Cinematographers and Directors of Photography



The cinematographer, also known as the director of photography or DP, is a master of the movie camera and lighting equipment. This professional is instrumental in establishing the mood of a film by putting the narrative aspects of a script into visual form. The cinematographer is responsible for every shot's framing, lighting, color level, and exposure—elements that set the artistic tone of the film. Approximately 29,400 television, video, and motion picture camera operators (a category that includes cinematographe...

Quick Facts


Median Salary



Employment Prospects



Minimum Education Level

Bachelor's Degree



Several years' experience



Digital Media


Personality Traits



Many cinematographers and DPs do freelance work or have jobs under union contracts. They may work for employers ranging from major studios producing films with multimillion-dollar budgets to small, independent producers who are financing a film with their credit cards. As a result, their earnings vary widely.

When starting out as a camera operator, an individual may volunteer for a job, ...

Work Environment

Conditions of work will vary depending on the size and nature of the production. In television production and in movies, cinematographers may work both indoors and outdoors. Indoors, conditions can be cramped, while outdoors there may be heat, cold, rain, or snow. Cinematographers and DPs may need to travel for weeks at a time while a project is being shot on location, and some locations, such ...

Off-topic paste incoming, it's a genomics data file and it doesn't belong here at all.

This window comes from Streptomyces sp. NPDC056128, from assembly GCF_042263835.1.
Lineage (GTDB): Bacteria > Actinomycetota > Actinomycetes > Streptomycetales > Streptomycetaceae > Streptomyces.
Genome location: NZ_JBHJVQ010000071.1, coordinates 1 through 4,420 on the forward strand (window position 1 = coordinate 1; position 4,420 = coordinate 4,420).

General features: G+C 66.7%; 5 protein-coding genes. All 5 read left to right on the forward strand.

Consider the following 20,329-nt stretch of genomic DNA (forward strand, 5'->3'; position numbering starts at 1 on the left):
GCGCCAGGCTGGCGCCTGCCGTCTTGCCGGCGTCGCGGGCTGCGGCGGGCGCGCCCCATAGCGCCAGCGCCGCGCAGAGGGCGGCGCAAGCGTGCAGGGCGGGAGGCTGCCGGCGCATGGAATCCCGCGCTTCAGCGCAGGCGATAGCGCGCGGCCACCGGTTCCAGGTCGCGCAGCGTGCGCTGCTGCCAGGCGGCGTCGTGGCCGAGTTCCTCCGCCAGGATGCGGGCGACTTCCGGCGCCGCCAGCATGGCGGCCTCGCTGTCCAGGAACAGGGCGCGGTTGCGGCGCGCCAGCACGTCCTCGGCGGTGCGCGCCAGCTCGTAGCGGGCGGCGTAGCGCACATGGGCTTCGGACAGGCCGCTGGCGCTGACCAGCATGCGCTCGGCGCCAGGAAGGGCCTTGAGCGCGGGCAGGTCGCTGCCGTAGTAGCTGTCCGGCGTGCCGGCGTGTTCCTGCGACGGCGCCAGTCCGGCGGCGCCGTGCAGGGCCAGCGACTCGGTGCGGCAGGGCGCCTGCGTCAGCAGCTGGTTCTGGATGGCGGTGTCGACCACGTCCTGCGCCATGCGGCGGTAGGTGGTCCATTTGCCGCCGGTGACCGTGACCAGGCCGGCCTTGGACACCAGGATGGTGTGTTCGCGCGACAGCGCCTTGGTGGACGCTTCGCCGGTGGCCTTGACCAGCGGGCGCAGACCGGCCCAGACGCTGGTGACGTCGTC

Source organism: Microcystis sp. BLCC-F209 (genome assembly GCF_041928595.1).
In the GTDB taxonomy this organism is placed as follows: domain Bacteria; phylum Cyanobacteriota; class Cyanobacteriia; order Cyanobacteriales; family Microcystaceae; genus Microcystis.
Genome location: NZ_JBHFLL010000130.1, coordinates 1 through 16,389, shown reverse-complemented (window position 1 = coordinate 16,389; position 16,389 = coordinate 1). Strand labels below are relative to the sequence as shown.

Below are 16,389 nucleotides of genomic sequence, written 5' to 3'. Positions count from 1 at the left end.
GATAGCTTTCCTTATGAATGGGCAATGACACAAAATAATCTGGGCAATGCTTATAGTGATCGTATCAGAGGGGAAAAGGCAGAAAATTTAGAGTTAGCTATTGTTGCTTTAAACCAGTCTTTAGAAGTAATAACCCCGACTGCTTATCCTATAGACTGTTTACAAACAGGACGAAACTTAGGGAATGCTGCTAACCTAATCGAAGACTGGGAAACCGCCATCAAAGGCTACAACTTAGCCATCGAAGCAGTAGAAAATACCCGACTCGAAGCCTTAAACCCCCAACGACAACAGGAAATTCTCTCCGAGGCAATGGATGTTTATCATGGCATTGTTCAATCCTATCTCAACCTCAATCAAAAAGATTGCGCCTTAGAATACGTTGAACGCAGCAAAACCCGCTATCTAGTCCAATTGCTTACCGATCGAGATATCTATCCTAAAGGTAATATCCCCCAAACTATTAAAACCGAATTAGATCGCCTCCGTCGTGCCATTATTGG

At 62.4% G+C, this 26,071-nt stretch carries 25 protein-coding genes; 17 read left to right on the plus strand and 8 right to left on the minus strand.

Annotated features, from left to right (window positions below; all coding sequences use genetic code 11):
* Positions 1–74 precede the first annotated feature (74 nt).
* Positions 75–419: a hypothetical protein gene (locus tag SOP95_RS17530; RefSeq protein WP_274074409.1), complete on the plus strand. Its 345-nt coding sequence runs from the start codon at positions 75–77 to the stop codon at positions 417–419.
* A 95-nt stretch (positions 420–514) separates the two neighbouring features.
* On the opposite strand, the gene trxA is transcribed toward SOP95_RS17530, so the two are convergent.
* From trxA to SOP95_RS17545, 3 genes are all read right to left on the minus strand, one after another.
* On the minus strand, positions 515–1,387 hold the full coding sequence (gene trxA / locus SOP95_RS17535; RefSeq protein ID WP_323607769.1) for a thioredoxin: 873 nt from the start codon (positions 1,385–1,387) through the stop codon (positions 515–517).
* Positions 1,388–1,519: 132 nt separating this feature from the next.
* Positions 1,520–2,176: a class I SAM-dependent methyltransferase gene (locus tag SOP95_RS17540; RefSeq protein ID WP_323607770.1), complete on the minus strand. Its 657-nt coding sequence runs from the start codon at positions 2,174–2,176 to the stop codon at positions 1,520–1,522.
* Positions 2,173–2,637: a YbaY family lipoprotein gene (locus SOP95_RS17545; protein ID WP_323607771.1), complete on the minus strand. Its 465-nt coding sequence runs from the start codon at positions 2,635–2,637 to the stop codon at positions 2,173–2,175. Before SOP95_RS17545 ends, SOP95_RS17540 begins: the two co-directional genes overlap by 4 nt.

Employment opportunities for camera operators are expected to grow by 8 percent (faster than the average for all careers) from 2018 to 2028, according to the U.S. Department of Labor (DOL). However, competition for top jobs will be fierce because so many people are attracted to this business. 

Because of the public’s continued strong demand for new movies and TV shows, companies are hiri...